$$ \mathbf{C}\mathbf{e}^P = 0 $$

$$ \mathbf{C}^T \mathbf{M^f_{\mu^{-1}}} \mathbf{b}^P - \mathbf{M^e_\sigma} \mathbf{e}^P = \mathbf{j_s} $$

Using this, we have that,

$$ \mathbf{C} \mathbf{e}^S + i\omega\mathbf{b}^S = -i\omega\mathbf{b}^P $$

$$ \mathbf{C}^T \mathbf{M^f_{\mu^{-1}}} \mathbf{b}^S - \mathbf{M^e_\sigma} \mathbf{e}^S = 0 $$

So our new source term is $-i\omega\mathbf{b}^p$. If we eliminate $\mathbf{e}^S$, we have a second order equation in $\mathbf{b}^S$:

$$ (\mathbf{C} \mathbf{M_\sigma^e}^{-1} \mathbf{C}^T \mathbf{M_{\mu^{-1}}^f} + i\omega)\mathbf{b}^S = - i\omega \mathbf{b}^P $$

Which we solve for $\mathbf{b}^S$. We can either add back the primary or just work with the secondary in the inverse problem.

### H-J Formulation

We can play similar games with the H-J formulation.

#### Solve for J (simpegEM.FDEM.ProblemFDEM_j)

We eliminate $\mathbf{h}$ using

$$ \mathbf{h} = - \frac{1}{i\omega} \mathbf{M^e_{\mu}}^{-1} \mathbf{C}^T \mathbf{M^f_{\sigma^{-1}} } \mathbf{j} $$

That gives us a second order equation in $\mathbf{j}$

$$ \left(\mathbf{C}\mathbf{M^e_{\mu}}^{-1} \mathbf{C}^T \mathbf{M^f_{\sigma^{-1}} } + i\omega\right) \mathbf{j} = - i\omega\mathbf{j_s} $$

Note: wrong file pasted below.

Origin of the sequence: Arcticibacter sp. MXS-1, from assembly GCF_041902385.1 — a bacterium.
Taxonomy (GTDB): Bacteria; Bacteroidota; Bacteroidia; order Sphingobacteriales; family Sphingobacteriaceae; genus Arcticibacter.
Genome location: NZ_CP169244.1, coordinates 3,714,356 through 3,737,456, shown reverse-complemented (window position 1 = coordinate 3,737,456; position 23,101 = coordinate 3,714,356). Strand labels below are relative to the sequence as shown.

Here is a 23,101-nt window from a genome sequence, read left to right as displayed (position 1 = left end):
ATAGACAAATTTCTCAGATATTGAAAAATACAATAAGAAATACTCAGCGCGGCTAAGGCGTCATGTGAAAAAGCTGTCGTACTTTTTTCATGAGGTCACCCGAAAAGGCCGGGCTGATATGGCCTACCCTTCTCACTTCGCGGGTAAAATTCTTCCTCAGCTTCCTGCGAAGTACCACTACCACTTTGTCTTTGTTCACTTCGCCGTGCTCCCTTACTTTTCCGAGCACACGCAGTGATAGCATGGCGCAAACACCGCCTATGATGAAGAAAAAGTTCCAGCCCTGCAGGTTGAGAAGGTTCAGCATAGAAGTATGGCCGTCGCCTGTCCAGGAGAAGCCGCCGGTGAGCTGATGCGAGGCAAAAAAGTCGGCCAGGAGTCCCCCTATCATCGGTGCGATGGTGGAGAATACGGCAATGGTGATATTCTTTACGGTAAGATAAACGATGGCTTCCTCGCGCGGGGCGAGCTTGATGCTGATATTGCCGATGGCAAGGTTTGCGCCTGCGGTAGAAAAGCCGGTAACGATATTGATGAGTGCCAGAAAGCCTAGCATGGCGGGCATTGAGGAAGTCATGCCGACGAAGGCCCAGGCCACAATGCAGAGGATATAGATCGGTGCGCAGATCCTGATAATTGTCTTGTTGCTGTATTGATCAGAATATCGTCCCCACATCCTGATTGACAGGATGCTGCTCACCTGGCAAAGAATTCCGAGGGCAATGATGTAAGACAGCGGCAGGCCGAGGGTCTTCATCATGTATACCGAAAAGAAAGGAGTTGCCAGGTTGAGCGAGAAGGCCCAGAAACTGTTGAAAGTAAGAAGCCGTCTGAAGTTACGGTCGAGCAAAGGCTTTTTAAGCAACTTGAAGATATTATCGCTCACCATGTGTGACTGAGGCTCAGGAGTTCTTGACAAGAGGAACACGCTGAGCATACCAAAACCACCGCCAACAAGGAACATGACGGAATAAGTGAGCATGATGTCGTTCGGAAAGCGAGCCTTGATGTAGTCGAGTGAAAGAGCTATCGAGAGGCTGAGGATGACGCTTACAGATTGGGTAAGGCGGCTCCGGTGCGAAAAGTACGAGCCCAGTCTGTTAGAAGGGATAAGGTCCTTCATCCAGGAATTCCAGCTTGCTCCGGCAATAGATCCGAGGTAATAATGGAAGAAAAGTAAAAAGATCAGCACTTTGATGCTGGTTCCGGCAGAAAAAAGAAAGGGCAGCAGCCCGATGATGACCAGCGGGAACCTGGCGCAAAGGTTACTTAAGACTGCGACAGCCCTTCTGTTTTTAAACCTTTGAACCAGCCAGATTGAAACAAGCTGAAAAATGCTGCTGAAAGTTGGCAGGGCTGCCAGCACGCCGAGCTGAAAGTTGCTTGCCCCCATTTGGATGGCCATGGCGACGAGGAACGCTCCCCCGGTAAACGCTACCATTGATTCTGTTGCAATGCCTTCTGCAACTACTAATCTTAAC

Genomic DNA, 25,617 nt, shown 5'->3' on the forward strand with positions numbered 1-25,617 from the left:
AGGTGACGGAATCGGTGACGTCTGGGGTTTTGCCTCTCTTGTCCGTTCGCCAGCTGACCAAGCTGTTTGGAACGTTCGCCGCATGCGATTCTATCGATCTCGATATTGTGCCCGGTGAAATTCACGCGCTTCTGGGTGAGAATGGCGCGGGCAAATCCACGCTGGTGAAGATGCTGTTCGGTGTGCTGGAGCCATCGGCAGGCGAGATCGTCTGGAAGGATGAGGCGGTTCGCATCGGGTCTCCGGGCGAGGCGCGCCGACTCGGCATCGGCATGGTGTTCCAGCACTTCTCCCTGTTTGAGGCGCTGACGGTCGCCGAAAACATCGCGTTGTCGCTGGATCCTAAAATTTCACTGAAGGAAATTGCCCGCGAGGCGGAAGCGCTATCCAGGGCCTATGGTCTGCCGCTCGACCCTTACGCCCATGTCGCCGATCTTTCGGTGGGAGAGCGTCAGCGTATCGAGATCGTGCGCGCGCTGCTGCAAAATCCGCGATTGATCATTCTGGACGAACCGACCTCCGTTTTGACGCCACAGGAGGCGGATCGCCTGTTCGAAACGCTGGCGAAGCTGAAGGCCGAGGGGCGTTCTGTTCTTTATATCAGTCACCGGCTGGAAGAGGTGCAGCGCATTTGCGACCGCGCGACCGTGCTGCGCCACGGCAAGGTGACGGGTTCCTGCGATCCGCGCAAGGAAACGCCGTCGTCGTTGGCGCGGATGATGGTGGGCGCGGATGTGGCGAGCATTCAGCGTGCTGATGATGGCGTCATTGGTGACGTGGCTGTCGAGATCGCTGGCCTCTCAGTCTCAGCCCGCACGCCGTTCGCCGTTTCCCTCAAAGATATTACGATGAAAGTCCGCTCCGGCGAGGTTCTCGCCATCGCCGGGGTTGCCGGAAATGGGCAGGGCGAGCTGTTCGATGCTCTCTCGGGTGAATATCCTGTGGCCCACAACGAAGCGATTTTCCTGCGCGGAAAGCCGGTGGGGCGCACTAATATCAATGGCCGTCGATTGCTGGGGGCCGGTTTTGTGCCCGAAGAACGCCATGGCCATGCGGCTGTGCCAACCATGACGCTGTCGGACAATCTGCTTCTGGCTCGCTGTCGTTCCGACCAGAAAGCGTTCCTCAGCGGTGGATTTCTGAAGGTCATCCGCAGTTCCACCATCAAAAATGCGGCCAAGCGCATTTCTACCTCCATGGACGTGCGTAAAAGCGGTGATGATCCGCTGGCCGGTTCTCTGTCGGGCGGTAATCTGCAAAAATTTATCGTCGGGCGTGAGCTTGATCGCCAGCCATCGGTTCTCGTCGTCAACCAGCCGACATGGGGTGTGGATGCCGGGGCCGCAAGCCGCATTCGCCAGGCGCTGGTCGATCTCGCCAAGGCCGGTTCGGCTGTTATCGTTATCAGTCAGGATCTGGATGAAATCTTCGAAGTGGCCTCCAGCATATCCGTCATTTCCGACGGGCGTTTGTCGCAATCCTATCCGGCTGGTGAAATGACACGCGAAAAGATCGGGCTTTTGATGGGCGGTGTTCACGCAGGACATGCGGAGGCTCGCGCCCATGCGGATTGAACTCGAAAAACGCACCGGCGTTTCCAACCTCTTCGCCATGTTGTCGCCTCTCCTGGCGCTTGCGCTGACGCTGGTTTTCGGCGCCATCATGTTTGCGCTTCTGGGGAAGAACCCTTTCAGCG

#### Solve for H (simpegEM.FDEM.ProblemFDEM_h)

Or, we can eliminate $\mathbf{j}$

$$ \mathbf{j} = \mathbf{C}\mathbf{h} - \mathbf{j_s} $$

giving

$$ \left( \mathbf{C}^T \mathbf{M^f_{\sigma^{-1}} } \mathbf{C} + i \omega \mathbf{M^e_{\mu}} \right) \mathbf{h} = \mathbf{C}^T \mathbf{M^f_{\sigma^{-1}} } \mathbf{j_s} $$

We can either solve this outright, or again use the primary-secondary approach.

## Summary

Well there you have it: 4 different ways to solve Maxwell's equations in the frequency domain using a finite volume approach. And why look at 4 approaches? There are a few reasons: in both the E-B and H-J implementations, we have the option to use primary-secondary (or not) depending on the type of source we are dealing with. Also, between the E-B and H-J implementations, we change where things live. I am particularly interested in this point when we reduce the dimensionality of the problem and use a cylindrically symmetric implementation. In the 2D cylindrical mesh, the edges are circles and lie only in the horizontal plane, while faces are vertical and radial. So the field we model only has an azimuthal component, while the flux has a vertical and radial components. If we want to model a vertical magnetic dipole, then we expect the magnetic flux to have vertical and radial components (no azimuthal component), while the resulting electric field will have only an azimuthal component. In this scenario, we should use the E-B formulation since then $\mathbf{e}$ lives on the edges and $\mathbf{b}$ on the faces. However, if we wanted to inject current vertically, we need the current density $\mathbf{j}$ to be defined on faces and have the magnetic field $\mathbf{h}$ on edges. Depending on the source and problem you are looking at, there may be one approach that is more suitable than the others, and now you have all of them at your fingertips in simpegEM.